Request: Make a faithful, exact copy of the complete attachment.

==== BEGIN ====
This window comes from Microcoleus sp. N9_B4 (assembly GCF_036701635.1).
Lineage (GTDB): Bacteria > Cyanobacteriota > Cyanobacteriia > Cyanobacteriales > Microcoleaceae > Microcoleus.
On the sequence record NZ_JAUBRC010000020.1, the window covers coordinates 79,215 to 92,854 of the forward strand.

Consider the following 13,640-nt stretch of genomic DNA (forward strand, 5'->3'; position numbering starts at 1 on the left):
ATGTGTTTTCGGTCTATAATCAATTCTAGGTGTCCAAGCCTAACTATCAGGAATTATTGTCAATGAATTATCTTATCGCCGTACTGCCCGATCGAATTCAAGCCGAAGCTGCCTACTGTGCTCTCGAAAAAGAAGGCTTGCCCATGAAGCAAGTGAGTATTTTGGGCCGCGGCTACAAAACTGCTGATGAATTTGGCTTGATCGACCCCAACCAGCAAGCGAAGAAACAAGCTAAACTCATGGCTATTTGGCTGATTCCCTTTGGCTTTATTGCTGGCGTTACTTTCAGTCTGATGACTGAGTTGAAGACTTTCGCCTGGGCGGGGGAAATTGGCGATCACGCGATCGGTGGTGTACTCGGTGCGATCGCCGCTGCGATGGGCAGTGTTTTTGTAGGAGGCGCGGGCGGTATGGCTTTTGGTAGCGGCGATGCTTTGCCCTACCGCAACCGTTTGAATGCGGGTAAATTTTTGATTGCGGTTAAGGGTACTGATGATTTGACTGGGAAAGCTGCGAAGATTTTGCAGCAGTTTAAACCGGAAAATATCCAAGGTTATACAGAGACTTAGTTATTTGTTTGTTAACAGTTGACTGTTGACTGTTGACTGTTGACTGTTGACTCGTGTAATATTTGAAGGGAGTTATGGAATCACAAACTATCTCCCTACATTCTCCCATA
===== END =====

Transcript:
This window comes from Microcoleus sp. N9_B4 (assembly GCF_036701635.1).
Lineage (GTDB): Bacteria > Cyanobacteriota > Cyanobacteriia > Cyanobacteriales > Microcoleaceae > Microcoleus.
On the sequence record NZ_JAUBRC010000020.1, the window covers coordinates 79,215 to 92,854 of the forward strand.

Consider the following 13,640-nt stretch of genomic DNA (forward strand, 5'->3'; position numbering starts at 1 on the left):
ATGTGTTTTCGGTCTATAATCAATTCTAGGTGTCCAAGCCTAACTATCAGGAATTATTGTCAATGAATTATCTTATCGCCGTACTGCCCGATCGAATTCAAGCCGAAGCTGCCTACTGTGCTCTCGAAAAAGAAGGCTTGCCCATGAAGCAAGTGAGTATTTTGGGCCGCGGCTACAAAACTGCTGATGAATTTGGCTTGATCGACCCCAACCAGCAAGCGAAGAAACAAGCTAAACTCATGGCTATTTGGCTGATTCCCTTTGGCTTTATTGCTGGCGTTACTTTCAGTCTGATGACTGAGTTGAAGACTTTCGCCTGGGCGGGGGAAATTGGCGATCACGCGATCGGTGGTGTACTCGGTGCGATCGCCGCTGCGATGGGCAGTGTTTTTGTAGGAGGCGCGGGCGGTATGGCTTTTGGTAGCGGCGATGCTTTGCCCTACCGCAACCGTTTGAATGCGGGTAAATTTTTGATTGCGGTTAAGGGTACTGATGATTTGACTGGGAAAGCTGCGAAGATTTTGCAGCAGTTTAAACCGGAAAATATCCAAGGTTATACAGAGACTTAGTTATTTGTTTGTTAACAGTTGACTGTTGACTGTTGACTGTTGACTGTTGACTCGTGTAATATTTGAAGGGAGTTATGGAATCACAAACTATCTCCCTACATTCTCCCATA